Kenney, a former federal Conservative cabinet minister who is running for leader of the fledgling United Conservative Party, said it will take time to fix the financial mess left by Premier Rachel Notley’s government.
“For us to balance the budget we’re going to have to … restart our economy with pro-growth policies including the elimination of the carbon tax and doing everything we can to make Alberta open for business again,” Kenney said Wednesday in Calgary.
“And we will have to go through a period of sustained fiscal restraint. That doesn’t mean cutting 20 per cent of our budget, but it does mean learning from how B.C. and other provinces deliver the same services so much more efficiently.”
Kenney says British Columbia has a larger population and more newcomers that need help resettling, but the province spends 20 per cent less per capita than Alberta.
Kenney also fired back at Notley for comments she made at the opening of an Edmonton school earlier this month. Notley told students the United Conservative Party wants to cut funding for schools instead of ensuring students get a modern education.
Kenney said Notley shouldn’t be campaigning in front of schoolchildren.
“She told us that any fiscal restraint means hacking and slashing and threatening schools and hospitals,” he said. “Albertans are way too smart to buy the fear and smear campaign from this government.”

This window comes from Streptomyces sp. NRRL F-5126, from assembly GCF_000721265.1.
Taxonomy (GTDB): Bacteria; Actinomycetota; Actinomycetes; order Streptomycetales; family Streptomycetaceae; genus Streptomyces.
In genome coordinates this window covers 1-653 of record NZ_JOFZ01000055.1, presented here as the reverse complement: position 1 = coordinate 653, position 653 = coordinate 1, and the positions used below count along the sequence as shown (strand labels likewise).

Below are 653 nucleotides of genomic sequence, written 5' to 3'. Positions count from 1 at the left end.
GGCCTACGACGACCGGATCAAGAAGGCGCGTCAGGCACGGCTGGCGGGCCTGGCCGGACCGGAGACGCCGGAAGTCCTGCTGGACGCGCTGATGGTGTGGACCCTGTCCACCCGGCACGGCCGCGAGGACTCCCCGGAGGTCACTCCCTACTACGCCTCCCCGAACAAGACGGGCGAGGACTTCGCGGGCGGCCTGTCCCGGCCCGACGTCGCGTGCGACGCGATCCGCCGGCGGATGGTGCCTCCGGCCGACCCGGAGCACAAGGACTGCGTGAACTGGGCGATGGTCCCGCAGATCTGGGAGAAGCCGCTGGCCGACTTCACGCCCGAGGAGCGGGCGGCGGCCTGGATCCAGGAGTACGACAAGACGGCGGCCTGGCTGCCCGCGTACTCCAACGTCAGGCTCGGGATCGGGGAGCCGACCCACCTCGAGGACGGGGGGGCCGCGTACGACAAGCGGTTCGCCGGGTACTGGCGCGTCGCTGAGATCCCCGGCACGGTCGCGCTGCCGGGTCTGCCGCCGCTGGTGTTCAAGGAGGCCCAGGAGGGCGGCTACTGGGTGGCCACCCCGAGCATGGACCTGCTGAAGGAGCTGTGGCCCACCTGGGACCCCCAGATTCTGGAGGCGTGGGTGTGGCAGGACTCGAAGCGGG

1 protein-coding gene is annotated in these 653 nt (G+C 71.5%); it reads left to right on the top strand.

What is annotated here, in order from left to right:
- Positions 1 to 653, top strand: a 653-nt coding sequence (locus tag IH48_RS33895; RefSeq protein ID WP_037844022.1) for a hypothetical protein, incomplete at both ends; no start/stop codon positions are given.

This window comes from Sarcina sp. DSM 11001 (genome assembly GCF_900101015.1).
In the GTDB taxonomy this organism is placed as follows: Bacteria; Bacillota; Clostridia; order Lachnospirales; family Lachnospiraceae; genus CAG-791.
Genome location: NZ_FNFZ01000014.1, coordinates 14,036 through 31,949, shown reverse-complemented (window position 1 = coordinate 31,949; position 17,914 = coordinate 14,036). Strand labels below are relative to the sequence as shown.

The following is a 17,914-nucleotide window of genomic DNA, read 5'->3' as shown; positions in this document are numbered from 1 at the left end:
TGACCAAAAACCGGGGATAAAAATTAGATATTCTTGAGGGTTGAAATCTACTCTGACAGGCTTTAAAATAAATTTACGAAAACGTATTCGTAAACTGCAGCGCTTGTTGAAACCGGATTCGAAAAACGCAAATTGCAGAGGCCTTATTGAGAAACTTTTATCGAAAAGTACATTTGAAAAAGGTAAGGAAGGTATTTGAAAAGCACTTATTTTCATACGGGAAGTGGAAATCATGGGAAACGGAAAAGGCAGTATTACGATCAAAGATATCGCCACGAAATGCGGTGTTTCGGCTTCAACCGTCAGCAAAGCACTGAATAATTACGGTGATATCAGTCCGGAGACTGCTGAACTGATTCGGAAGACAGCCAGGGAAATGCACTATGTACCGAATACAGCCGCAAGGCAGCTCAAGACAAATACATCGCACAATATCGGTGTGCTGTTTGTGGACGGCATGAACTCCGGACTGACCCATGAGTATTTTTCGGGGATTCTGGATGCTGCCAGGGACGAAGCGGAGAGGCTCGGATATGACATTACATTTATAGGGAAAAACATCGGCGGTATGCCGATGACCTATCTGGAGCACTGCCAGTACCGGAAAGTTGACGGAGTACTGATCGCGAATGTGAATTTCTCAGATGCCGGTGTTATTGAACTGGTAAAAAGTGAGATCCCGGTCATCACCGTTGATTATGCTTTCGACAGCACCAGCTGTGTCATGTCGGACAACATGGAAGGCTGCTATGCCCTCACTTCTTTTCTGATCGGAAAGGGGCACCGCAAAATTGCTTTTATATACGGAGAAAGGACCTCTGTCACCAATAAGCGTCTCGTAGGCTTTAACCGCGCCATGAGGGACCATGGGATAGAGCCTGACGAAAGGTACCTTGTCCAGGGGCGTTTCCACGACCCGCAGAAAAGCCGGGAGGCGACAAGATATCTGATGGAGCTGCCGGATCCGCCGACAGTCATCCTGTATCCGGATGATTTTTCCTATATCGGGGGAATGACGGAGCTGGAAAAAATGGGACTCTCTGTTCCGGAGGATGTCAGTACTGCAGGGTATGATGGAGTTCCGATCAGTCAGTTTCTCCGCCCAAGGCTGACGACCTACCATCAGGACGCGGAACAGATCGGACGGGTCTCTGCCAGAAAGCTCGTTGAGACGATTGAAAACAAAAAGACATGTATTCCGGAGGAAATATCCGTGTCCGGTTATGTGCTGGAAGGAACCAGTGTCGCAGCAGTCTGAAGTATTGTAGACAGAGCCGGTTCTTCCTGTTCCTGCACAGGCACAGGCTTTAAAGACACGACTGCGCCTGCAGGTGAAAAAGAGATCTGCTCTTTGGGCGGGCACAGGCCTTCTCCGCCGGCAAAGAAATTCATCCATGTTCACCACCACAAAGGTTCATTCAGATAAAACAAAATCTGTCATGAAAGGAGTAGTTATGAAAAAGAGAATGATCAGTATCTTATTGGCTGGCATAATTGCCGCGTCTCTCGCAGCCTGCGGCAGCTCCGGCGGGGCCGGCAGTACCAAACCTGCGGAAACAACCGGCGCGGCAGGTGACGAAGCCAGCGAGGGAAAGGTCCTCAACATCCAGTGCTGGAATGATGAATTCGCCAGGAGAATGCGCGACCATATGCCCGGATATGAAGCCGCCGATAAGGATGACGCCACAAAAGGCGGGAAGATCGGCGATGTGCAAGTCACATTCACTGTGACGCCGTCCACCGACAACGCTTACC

Alberta has been struggling for years with a prolonged trough in oil prices, draining billions of dollars from its bottom line and putting thousands of people out of work.
In its last fiscal update, the government said it would dip into its reserve fund and look for more in-house savings to keep its $10.5-billion deficit from sliding further into the red.
Kenney was endorsed Wednesday by former interim Progressive Conservative leader Ric McIver and former Wildrose member Jason Nixon.
Nixon, who was involved in discussions to unite the two right-wing parites, said Kenney was concerned with making a party focused on the membership and people of Alberta. That set him apart from former Wildrose leader Brian Jean who is also running to lead the new party.
“One leader was more concerned with trying to make the process easier for their leadership race and that leader was Brian Jean,” Nixon said. “I think that shows a tremendous difference between Jason and Brian.”
United Conservative Party members vote for a leader Oct. 28.
© 2017 The Canadian Press